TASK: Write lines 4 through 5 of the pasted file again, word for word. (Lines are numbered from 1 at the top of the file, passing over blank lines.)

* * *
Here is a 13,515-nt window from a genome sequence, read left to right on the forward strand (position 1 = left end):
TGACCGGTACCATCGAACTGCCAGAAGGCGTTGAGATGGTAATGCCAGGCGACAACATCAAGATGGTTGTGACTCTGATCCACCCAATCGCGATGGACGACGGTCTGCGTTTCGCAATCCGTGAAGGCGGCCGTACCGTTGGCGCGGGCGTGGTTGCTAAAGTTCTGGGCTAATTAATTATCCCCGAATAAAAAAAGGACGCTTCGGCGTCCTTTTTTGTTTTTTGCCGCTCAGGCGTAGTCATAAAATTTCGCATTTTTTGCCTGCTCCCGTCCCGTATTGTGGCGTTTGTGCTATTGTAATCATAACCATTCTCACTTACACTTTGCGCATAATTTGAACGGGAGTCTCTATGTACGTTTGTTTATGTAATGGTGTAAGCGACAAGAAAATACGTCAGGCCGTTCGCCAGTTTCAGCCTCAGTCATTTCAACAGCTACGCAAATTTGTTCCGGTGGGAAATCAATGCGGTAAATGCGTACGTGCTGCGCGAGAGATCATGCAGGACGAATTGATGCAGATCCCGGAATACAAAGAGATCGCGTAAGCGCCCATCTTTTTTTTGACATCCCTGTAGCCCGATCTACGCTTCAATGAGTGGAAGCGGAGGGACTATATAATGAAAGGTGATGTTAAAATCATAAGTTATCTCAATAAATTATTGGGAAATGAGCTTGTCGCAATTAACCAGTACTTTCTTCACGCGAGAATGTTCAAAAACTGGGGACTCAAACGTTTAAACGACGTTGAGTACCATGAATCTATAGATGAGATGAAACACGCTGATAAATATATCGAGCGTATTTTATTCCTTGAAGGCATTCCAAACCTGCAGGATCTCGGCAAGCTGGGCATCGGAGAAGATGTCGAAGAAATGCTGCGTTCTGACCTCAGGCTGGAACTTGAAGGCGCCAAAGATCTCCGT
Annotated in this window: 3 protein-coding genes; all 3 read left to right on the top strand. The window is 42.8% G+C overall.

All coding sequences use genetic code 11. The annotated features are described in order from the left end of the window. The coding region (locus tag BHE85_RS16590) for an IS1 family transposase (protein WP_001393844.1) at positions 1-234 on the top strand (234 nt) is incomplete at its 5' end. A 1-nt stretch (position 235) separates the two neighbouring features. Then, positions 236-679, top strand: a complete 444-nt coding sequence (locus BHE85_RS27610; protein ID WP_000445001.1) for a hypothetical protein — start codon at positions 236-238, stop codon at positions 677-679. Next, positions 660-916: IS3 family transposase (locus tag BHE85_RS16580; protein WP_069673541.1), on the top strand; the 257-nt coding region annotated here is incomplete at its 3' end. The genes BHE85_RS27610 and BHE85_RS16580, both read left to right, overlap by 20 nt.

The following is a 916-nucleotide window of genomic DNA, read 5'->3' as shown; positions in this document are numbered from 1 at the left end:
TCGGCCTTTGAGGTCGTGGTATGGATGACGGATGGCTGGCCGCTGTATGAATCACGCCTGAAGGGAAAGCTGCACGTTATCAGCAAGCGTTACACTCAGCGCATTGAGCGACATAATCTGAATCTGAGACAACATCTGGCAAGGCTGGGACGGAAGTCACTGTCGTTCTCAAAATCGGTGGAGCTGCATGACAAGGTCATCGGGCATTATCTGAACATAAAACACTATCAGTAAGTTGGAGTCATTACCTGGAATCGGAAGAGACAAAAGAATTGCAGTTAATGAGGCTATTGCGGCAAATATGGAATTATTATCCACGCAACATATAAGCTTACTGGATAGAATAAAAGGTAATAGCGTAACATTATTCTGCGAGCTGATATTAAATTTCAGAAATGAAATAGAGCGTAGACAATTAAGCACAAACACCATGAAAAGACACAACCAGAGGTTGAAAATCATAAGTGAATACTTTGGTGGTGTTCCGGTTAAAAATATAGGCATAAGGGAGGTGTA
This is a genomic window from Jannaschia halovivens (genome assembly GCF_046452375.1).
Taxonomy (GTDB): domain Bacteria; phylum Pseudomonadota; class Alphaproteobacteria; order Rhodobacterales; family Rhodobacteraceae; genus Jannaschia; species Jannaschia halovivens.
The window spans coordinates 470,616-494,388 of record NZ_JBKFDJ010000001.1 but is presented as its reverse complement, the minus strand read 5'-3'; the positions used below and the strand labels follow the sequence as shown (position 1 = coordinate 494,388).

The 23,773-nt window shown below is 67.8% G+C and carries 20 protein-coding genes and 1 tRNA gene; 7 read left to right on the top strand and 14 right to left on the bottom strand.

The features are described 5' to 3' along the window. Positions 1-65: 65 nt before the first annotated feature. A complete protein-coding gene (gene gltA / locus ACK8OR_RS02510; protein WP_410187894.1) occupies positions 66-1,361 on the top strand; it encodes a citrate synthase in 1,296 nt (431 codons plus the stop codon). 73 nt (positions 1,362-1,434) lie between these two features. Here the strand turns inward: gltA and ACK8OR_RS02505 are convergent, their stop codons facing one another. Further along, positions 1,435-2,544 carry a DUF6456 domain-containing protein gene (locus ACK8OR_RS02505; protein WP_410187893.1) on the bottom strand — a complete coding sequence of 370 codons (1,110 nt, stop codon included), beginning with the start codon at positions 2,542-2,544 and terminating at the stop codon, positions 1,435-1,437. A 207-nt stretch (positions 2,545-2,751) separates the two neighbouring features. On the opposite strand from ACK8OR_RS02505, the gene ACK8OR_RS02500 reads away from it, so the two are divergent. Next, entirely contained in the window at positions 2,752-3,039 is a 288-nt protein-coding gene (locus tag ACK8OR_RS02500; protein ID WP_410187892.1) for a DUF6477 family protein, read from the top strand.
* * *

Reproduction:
All coding sequences use genetic code 11. The annotated features are described in order from the left end of the window. The coding region (locus tag BHE85_RS16590) for an IS1 family transposase (protein WP_001393844.1) at positions 1-234 on the top strand (234 nt) is incomplete at its 5' end. A 1-nt stretch (position 235) separates the two neighbouring features. Then, positions 236-679, top strand: a complete 444-nt coding sequence (locus BHE85_RS27610; protein ID WP_000445001.1) for a hypothetical protein — start codon at positions 236-238, stop codon at positions 677-679. Next, positions 660-916: IS3 family transposase (locus tag BHE85_RS16580; protein WP_069673541.1), on the top strand; the 257-nt coding region annotated here is incomplete at its 3' end. The genes BHE85_RS27610 and BHE85_RS16580, both read left to right, overlap by 20 nt.

The following is a 916-nucleotide window of genomic DNA, read 5'->3' as shown; positions in this document are numbered from 1 at the left end: